Hello beautiful people and welcome to this dose of Celestial Goodness. As always, thank you for joining me in this space and on this journey. I appreciate your time and presence. See this week’s video here: https://youtu.be/2iaohpcVKMk
In making the decision to ease into this new year, I did something a little unusual for me. I prescheduled downtime for myself. Insert audible gasp here. This included time for reading, resting, and for listening to my own heart.
Yes, that is correct—I scheduled time to intentionally listen to my heart. Listening to one’s heart is not something that I feel like modern society encourages. In fact, I think we are more encouraged to follow the mind—to be logical, practice, and reasonable.
In law school, there was much mention of “the reasonable man.”
According to Justia, this is a phrase, “used to denote a hypothetical person who exercises qualities of attention, knowledge, intelligence, and judgment that society requires of its members for the protection of their own interest and the interest of others.” There is a certain amount of caution that this person takes, and then they behave sensibly according to the standards of society. This generally leans towards the logical and the rational.
The logical and rational are within the jurisdiction of the mind. The heart however, is more emotional, and seen as sometimes irrational. The heart is usually more willing to take risks that the mind won’t take. The domain of the heart is love. Sometimes the heart and the mind are in conflict. When they are, often we are encouraged to make the common sense choice, and follow the mind. I have found that the mind can lead to overthinking, which can lead to anxiety, and which can lead to sadness because ultimately we did not follow the heart.
This can express itself with everything from relationships, to career paths, to heck, almost anything. I am of the mindset that we should let love lead our actions—that the mind should bow to the wisdom of the heart…and yet, how many of us know with certainty what it is that our heart is trying to tell us? How will we know if we don’t ever make time to listen to what it has to say?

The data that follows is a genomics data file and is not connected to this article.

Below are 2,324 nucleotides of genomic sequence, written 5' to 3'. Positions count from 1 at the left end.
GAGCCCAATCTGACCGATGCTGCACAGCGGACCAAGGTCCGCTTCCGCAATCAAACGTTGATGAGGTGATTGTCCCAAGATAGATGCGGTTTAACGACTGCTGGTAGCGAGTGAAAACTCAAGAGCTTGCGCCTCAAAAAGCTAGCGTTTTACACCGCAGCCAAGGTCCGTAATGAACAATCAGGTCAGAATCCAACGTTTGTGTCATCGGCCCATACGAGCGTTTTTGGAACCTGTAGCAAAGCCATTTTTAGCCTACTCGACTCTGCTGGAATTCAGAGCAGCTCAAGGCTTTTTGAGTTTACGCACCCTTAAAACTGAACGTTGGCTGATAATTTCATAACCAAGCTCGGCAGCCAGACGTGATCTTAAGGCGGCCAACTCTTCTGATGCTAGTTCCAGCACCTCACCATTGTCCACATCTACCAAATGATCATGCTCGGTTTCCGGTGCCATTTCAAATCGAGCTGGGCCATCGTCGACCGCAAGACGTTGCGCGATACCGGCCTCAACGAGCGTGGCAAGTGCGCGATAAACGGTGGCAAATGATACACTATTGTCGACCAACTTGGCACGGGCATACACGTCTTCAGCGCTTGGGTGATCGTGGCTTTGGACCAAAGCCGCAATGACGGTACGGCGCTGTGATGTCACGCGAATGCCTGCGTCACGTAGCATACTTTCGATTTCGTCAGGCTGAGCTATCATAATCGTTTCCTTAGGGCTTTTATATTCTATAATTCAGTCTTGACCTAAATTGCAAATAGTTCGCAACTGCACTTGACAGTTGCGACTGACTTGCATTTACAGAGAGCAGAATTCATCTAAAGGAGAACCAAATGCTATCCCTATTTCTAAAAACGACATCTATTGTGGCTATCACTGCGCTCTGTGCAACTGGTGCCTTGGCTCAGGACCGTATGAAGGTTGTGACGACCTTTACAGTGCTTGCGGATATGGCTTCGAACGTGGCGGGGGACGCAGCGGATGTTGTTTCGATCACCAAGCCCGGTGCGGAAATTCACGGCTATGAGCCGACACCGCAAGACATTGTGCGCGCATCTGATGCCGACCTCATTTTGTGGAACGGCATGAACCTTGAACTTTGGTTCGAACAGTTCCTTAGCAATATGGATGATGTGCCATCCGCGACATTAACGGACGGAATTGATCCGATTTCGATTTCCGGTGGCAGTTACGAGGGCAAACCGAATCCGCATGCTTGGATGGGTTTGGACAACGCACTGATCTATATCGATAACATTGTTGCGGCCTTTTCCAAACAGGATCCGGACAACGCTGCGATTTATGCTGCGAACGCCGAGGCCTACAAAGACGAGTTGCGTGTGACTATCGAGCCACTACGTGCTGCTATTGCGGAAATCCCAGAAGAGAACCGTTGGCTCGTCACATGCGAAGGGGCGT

A quote by Jack Kornfield which I came across in Bell Hooks seminal book, “All About Love: New Visions,” says, “It is possible to speak with our heart directly. Most ancient cultures know this. We can actually converse with our heart as if we were a good friend. In modern life, we have become so busy with our daily affairs and thoughts that we have lost this essential art of taking time to converse with our heart.” So I say, “what says you heart?”
If you have been listening to this channel or reading my blog long enough you may know of my longstanding love of Paulo Coelho books, and The Alchemist especially, which is probably my favorite book of all time.
There is also mention of listening to the heart there as well. “Why do we have to listen to our hearts?” the boy asked, when they had made camp that day.
“Because, wherever your heart is, that is where you’ll find your treasure.”
“But my heart is agitated,” the boy said. “It has its dreams, it gets emotional, and it’s become passionate over a woman of the dessert. It asks things of me, and it keeps me from sleeping many nights when I’m thinking about her.”